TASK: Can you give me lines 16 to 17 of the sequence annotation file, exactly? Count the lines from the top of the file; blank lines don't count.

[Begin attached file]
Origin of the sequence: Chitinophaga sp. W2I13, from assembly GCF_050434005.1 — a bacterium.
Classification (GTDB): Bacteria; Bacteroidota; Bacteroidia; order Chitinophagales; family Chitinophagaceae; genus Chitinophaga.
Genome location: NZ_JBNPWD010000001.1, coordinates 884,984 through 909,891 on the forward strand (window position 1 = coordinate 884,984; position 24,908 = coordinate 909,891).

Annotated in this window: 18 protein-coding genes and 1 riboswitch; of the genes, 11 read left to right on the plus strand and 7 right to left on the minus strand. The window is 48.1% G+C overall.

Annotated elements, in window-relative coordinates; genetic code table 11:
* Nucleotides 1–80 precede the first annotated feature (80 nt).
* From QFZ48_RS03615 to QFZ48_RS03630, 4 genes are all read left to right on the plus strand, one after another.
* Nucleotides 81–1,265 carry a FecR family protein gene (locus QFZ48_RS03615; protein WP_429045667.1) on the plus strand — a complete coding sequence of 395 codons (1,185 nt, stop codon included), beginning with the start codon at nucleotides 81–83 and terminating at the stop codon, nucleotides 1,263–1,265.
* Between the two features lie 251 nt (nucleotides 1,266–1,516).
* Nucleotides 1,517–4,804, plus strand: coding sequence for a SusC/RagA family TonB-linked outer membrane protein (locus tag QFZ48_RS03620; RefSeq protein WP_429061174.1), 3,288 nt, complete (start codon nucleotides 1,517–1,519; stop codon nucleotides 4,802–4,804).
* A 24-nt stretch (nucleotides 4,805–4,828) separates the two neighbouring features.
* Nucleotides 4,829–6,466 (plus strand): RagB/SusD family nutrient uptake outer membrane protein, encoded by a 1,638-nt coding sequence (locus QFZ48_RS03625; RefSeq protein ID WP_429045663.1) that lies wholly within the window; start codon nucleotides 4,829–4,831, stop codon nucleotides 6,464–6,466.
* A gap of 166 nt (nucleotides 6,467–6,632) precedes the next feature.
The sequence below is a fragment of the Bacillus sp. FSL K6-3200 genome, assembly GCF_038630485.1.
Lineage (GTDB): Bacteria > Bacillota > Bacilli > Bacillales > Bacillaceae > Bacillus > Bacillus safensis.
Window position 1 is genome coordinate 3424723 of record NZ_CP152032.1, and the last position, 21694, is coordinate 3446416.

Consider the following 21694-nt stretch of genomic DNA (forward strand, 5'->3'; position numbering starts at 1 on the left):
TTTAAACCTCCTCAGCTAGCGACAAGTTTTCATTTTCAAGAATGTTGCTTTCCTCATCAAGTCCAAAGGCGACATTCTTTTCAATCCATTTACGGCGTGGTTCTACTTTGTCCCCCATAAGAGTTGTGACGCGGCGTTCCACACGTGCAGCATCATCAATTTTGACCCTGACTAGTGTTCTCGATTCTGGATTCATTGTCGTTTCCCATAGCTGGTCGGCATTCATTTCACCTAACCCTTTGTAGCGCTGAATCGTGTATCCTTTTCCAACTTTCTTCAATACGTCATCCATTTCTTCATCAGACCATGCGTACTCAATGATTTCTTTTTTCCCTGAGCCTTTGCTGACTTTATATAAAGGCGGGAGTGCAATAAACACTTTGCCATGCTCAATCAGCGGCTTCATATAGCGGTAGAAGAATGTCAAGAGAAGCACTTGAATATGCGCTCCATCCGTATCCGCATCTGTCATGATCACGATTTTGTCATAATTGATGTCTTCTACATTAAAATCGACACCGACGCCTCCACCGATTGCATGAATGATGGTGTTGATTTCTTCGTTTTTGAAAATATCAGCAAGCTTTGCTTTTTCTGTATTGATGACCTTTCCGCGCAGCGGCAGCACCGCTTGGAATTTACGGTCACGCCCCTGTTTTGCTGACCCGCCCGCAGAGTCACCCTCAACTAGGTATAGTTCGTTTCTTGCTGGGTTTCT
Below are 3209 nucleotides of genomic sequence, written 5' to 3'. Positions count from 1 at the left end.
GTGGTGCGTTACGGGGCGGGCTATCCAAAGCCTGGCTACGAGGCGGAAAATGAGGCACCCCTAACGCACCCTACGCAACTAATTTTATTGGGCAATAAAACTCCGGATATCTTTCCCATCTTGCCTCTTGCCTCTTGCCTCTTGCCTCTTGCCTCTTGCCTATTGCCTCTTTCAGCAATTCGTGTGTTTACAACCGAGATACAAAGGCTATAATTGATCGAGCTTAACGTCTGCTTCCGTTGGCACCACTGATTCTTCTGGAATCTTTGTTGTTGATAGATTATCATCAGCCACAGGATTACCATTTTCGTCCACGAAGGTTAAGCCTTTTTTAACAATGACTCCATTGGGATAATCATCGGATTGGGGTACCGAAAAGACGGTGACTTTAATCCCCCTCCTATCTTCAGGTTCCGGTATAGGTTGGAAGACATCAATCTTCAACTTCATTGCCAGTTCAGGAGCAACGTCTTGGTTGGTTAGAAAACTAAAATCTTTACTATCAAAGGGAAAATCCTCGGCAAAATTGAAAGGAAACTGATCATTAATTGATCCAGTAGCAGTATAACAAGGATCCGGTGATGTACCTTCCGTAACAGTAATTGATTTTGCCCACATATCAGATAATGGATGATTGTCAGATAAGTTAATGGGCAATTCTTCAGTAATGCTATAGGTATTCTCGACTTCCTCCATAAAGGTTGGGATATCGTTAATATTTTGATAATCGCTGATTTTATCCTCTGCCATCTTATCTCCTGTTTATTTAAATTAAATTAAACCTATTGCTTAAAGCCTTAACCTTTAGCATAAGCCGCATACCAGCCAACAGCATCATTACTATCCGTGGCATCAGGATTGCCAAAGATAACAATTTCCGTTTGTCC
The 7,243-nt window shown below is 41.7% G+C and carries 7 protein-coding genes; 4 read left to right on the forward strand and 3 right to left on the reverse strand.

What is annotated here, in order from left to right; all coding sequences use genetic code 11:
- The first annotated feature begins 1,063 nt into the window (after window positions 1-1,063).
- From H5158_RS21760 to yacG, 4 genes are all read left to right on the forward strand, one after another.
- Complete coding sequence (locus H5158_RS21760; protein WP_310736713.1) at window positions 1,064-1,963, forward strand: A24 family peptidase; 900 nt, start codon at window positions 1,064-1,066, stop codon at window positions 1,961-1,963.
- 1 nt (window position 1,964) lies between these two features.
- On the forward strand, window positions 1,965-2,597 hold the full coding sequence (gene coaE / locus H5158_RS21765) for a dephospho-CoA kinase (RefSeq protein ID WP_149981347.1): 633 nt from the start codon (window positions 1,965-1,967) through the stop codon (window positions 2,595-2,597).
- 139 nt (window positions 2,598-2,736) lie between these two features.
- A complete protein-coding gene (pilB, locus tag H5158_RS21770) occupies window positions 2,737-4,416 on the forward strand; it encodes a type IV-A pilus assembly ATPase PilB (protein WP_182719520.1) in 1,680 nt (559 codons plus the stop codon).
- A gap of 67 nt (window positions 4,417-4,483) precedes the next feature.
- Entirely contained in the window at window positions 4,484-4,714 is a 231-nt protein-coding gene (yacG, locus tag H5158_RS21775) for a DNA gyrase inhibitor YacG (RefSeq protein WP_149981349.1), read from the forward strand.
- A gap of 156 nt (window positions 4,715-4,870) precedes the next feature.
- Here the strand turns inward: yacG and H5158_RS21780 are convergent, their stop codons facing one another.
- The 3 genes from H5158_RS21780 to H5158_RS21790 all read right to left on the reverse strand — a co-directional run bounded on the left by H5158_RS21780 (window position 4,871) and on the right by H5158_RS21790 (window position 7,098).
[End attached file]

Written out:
Window position 1 is genome coordinate 3424723 of record NZ_CP152032.1, and the last position, 21694, is coordinate 3446416.

Consider the following 21694-nt stretch of genomic DNA (forward strand, 5'->3'; position numbering starts at 1 on the left):